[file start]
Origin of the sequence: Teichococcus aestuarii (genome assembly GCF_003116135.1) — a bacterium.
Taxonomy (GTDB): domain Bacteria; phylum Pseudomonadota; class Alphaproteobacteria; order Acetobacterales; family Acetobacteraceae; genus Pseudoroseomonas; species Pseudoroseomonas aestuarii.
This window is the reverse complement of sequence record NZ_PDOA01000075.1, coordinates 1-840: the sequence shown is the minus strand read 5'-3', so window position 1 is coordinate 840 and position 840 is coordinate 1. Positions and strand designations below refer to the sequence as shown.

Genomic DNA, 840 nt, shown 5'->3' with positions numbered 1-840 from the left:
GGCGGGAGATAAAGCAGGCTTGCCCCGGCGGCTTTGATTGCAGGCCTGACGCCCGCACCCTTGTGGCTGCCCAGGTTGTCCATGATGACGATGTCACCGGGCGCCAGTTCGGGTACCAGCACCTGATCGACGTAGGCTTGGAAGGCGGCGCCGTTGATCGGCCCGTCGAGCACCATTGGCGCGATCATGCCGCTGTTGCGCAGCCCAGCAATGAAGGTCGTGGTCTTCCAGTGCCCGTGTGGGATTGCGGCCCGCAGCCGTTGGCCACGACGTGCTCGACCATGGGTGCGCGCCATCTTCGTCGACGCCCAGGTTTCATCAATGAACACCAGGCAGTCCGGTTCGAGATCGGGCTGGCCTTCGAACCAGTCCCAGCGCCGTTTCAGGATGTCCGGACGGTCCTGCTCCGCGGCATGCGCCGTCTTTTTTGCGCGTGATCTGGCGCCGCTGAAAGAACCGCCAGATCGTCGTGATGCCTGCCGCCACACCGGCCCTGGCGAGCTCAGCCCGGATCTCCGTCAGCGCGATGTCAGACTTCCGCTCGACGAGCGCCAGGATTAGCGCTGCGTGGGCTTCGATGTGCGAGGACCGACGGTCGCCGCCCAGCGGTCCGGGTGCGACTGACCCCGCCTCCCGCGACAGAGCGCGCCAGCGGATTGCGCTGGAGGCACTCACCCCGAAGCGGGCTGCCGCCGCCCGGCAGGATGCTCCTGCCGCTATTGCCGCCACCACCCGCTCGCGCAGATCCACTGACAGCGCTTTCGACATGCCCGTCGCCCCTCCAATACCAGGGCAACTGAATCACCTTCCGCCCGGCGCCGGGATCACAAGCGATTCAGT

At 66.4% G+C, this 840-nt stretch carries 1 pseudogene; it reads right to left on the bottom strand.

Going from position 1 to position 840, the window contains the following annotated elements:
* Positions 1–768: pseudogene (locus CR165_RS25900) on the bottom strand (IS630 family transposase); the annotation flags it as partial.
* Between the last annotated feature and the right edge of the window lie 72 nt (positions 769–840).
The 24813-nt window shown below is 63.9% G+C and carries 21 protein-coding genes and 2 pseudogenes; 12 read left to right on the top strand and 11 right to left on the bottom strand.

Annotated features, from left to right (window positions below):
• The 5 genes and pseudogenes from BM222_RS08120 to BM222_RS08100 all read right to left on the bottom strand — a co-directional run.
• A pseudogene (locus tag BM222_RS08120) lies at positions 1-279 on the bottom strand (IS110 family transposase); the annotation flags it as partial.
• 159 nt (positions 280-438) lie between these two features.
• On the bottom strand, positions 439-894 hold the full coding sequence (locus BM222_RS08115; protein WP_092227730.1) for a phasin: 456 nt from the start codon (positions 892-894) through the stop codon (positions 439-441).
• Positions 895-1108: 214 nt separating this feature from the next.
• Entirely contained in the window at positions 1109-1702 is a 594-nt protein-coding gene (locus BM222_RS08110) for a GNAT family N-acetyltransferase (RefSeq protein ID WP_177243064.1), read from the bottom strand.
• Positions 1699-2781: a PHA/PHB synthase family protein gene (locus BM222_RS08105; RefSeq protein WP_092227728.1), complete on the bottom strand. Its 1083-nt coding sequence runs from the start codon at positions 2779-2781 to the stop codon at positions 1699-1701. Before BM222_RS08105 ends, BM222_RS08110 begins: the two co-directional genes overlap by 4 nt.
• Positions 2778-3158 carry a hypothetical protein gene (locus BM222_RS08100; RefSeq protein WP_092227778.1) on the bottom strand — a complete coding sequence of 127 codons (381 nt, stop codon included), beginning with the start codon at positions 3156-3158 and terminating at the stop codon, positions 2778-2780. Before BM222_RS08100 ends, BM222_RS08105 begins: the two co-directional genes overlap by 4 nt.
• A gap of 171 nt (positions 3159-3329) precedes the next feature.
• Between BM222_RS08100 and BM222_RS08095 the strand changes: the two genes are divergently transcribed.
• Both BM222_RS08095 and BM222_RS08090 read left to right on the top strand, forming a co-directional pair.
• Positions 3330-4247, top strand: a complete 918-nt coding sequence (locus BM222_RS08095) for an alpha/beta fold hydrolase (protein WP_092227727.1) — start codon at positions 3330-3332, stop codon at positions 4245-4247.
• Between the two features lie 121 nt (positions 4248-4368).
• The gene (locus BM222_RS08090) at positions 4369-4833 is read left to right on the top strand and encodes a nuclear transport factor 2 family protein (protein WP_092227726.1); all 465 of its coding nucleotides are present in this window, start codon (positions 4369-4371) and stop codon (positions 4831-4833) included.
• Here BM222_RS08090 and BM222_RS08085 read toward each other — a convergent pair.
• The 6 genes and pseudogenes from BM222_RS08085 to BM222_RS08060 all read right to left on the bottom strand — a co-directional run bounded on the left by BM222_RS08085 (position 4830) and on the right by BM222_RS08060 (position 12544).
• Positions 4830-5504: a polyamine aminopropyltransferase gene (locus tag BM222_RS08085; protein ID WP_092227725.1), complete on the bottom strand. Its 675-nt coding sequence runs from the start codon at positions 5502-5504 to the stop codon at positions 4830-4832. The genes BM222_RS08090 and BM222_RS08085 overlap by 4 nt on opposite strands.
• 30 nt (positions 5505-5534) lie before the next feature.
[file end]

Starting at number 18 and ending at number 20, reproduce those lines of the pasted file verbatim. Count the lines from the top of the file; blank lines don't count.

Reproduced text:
• Positions 1699-2781: a PHA/PHB synthase family protein gene (locus BM222_RS08105; RefSeq protein WP_092227728.1), complete on the bottom strand. Its 1083-nt coding sequence runs from the start codon at positions 2779-2781 to the stop codon at positions 1699-1701. Before BM222_RS08105 ends, BM222_RS08110 begins: the two co-directional genes overlap by 4 nt.
• Positions 2778-3158 carry a hypothetical protein gene (locus BM222_RS08100; RefSeq protein WP_092227778.1) on the bottom strand — a complete coding sequence of 127 codons (381 nt, stop codon included), beginning with the start codon at positions 3156-3158 and terminating at the stop codon, positions 2778-2780. Before BM222_RS08100 ends, BM222_RS08105 begins: the two co-directional genes overlap by 4 nt.
• A gap of 171 nt (positions 3159-3329) precedes the next feature.